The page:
HISTORY, BUILDINGS & ARCHITECTURE
Christ Church was founded and built in 1843 and is the first house of worship in Pelham. Our founder was the Rev. Robert Bolton, who served as our first Rector. Today, the Rev. Matthew Hoxsie Mead serves as our fifteenth Rector. In between, the original church was expanded, new buildings were built, the Garden of Resurrection was established, and the church merged with its daughter congregation in North Pelham to become the Parish of Christ the Redeemer.
We have a rich history begun by the Boltons and built upon by succeeding generations.
Please read more and learn about our history and architectural treasures, and familiarize yourself with our wonderful buildings which have been the spiritual home for countless Episcopalians since 1843.
If you have more time… read our 100 year history, published in 1943.
BEGINNING WITH THE BOLTONS
Our parish’s worship of our Lord Jesus Christ takes place today in a church building that was built in 1843 of native granite. Christ Church was the culmination of the dedicated efforts of its first rector, the Rev. Robert Bolton.
Robert Bolton was born in England, emigrated to the United States, and eventually settled in Pelham. He served as Rector of historic Saint Paul’s Church in Eastchester. Saint Paul’s is now located in Mount Vernon – the building did not move, rather the city and town lines and boundaries changed over time. Bolton saw a need for an Episcopal Church in Pelham. On April 28, 1843, the cornerstone of Christ Church was laid – you can read Robert Bolton’s address on this occasion to the fledgling congregation. On September 15, 1843, Christ Church was consecrated by the Bishop of New York, and on September 25, 1843 the church was officially incorporated as an Episcopal Congregation in New York.
Bolton had five sons (each became Episcopal priests) and eight daughters. Two of the Bolton sons, William Jay and John, were artists who contributed directly to the architecture and artistry of the church. William Jay was one of the premier stained glass artisans of his time and created many of the stained and painted glass windows in the church, including The Adoration of the Magi, which is believed to be the first figured stained glass window made in America. William Jay and John also constructed the side altar, reredos, and altar rail. The brothers carved and painted the corbels, which sit at the base of the rafters.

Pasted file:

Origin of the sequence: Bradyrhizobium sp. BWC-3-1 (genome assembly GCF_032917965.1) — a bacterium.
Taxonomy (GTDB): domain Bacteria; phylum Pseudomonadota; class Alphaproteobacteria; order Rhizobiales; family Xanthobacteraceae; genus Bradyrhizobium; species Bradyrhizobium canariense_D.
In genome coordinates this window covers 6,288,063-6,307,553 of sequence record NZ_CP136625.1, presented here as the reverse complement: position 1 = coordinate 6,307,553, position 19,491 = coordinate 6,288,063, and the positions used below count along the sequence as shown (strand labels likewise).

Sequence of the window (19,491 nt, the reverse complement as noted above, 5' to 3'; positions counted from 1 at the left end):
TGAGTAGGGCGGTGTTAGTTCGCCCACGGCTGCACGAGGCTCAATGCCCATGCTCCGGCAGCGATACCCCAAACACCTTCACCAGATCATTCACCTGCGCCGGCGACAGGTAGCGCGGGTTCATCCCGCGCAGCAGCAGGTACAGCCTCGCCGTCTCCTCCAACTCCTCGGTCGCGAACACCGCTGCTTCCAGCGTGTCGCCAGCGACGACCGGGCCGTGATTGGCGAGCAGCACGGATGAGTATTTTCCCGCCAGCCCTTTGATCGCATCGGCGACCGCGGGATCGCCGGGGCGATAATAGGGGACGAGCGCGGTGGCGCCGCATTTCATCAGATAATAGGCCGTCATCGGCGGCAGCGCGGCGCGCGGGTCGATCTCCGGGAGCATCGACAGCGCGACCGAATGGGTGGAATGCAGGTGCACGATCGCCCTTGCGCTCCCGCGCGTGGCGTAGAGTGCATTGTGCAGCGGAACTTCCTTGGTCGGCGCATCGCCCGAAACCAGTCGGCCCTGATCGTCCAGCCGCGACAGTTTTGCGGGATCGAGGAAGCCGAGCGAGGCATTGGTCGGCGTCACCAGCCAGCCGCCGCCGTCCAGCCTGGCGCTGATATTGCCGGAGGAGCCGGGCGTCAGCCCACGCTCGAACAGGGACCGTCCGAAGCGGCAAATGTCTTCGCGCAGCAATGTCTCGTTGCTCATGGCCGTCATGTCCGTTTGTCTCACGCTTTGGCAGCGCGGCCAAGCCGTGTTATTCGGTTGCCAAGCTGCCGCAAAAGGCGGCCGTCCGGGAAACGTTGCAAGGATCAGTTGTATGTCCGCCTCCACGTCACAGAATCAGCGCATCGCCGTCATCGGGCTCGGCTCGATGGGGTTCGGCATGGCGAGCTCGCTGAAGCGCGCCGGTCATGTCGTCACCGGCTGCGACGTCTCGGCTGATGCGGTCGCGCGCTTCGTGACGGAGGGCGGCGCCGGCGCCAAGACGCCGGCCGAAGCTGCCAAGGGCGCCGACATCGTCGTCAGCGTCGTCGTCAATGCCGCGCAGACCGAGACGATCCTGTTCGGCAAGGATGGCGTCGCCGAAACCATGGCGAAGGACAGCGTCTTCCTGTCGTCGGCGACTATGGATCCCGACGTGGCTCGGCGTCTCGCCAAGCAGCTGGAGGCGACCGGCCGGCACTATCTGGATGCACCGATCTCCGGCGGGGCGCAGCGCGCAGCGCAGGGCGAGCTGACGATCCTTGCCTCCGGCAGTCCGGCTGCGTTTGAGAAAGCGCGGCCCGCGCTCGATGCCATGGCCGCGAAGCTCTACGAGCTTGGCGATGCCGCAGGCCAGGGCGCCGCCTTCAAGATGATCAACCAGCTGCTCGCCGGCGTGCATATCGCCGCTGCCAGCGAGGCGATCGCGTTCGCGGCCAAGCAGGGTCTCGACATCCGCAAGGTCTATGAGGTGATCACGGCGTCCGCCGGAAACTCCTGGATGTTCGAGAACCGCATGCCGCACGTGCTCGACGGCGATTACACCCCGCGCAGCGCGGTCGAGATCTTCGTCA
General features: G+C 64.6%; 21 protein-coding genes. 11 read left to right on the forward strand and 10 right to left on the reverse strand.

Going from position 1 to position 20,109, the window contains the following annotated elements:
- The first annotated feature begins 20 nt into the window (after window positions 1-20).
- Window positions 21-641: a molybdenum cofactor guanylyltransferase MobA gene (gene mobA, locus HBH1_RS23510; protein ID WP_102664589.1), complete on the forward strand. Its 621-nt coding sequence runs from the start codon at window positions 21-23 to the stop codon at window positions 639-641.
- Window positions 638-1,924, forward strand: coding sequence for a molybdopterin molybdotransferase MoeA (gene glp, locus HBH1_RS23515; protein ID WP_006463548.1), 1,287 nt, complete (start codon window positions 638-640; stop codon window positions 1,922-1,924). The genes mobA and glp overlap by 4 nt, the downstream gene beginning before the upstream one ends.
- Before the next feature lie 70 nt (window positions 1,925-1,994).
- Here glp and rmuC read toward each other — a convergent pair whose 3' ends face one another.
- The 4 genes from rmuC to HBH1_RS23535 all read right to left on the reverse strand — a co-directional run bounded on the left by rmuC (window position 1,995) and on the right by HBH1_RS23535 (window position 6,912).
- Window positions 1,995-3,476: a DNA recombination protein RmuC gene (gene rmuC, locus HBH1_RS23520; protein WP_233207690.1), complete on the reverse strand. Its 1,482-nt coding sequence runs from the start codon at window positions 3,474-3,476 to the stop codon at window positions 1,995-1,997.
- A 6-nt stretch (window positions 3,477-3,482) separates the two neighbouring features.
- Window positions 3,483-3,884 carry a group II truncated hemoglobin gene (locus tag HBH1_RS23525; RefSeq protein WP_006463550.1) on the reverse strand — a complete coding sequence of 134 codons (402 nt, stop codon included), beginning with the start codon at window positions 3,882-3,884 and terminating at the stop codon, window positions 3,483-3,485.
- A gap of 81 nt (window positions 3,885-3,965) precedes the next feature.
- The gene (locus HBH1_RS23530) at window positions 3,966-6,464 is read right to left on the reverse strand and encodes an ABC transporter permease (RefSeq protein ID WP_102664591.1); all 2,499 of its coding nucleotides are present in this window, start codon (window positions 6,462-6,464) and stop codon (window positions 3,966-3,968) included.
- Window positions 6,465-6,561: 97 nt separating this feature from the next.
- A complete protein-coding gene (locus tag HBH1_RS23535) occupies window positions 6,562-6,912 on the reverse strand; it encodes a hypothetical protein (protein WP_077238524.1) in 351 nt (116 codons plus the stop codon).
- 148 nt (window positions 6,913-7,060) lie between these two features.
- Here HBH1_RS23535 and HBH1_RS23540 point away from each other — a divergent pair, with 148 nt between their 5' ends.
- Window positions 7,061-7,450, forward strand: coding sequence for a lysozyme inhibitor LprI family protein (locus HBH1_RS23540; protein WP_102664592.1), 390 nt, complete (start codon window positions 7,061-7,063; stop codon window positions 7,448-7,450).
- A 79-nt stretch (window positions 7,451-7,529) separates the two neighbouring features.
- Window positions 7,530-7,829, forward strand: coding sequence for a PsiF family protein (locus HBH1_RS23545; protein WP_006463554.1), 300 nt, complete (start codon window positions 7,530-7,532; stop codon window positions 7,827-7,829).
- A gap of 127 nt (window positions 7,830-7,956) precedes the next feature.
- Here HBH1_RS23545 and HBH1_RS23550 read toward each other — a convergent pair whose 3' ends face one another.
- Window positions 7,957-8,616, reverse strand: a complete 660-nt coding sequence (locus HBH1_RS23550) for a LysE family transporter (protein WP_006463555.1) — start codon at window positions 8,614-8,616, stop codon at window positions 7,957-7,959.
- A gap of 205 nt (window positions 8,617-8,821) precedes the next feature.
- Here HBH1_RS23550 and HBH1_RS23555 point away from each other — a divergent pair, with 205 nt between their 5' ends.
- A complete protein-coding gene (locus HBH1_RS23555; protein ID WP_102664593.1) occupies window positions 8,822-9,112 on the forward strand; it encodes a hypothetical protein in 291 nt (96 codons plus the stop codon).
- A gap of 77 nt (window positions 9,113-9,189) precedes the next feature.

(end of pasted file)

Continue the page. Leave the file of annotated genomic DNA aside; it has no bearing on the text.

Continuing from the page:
Two of the Bolton daughters established missions that became Grace Church, City Island, and the Church of the Redeemer in North Pelham. The Rev. Cornelius Bolton, fourth son of the Rev. Robert Bolton, served as the third Rector of Christ Church from 1855-1857 and later as Rector of the Church of the Redeemer.
By the early 1970′s, it had become clear that the town of Pelham could no longer support two Episcopal parishes. After prayerful consideration by both congregations and both vestries, a decision was made to become the united Parish of Christ the Redeemer. Christ Church was selected as the house of worship and the property of the Church of the Redeemer was turned over to the Town of Pelham to be used for a municipal hall, a center for senior citizens and a child care facility.
The Bolton family moved away from Pelham long ago, but their legacy remains. Their stately manor home, known to this day as the Bolton Priory, sits a few hundred yards from Christ Church on Priory Lane and one street away from Bolton Street.
RECTORS OF THE PARISH OF CHRIST THE REDEEMER
Robert Bolton, 1843-1852
Alexander Shiras, 1852-1855
Cornelius Winter Bolton, 1855-1857
N.E. Cornwall, 1857-1861
Marmaduke Martin Dillon, 1861-1864
Edward W. Syle, 1864-1868
J. McAlpin Harding, 1868-1871
Charles Higbee, 1871-1893
Alfred Francis Tenney, 1893-1918
J. McVickar Haight, 1918-1936
Edward T. Taggard, 1936-1945
Lawrence B. Larsen, 1946-1966
David Stewart Hoag, 1966-1998
J. Randolph Alexander, 2000-2013
Matthew Hoxsie Mead, 2015-Present
BUILDING UPON A BLESSING
John Bolton’s six immediate successors served an average of about three years each and aside from Cornelius Winter Bolton, who later served as Rector of the Church of the Redeemer, very little is known of them. The Bolton family continued to take an active role in the Parish – Anna Bolton played organ at Christ Church for many years, and the 1870 building adjacent to the Church was named after Nanette Bolton.
The Rev. Charles Higbee served as rector for over 20 years and began a trend of long rectorships and stability that has lasted into the 21st Century. Under his leadership the UNDER CONSTRUCTION (1-9-19)
We have had fifteen Rectors. Please click here for information on our rectors.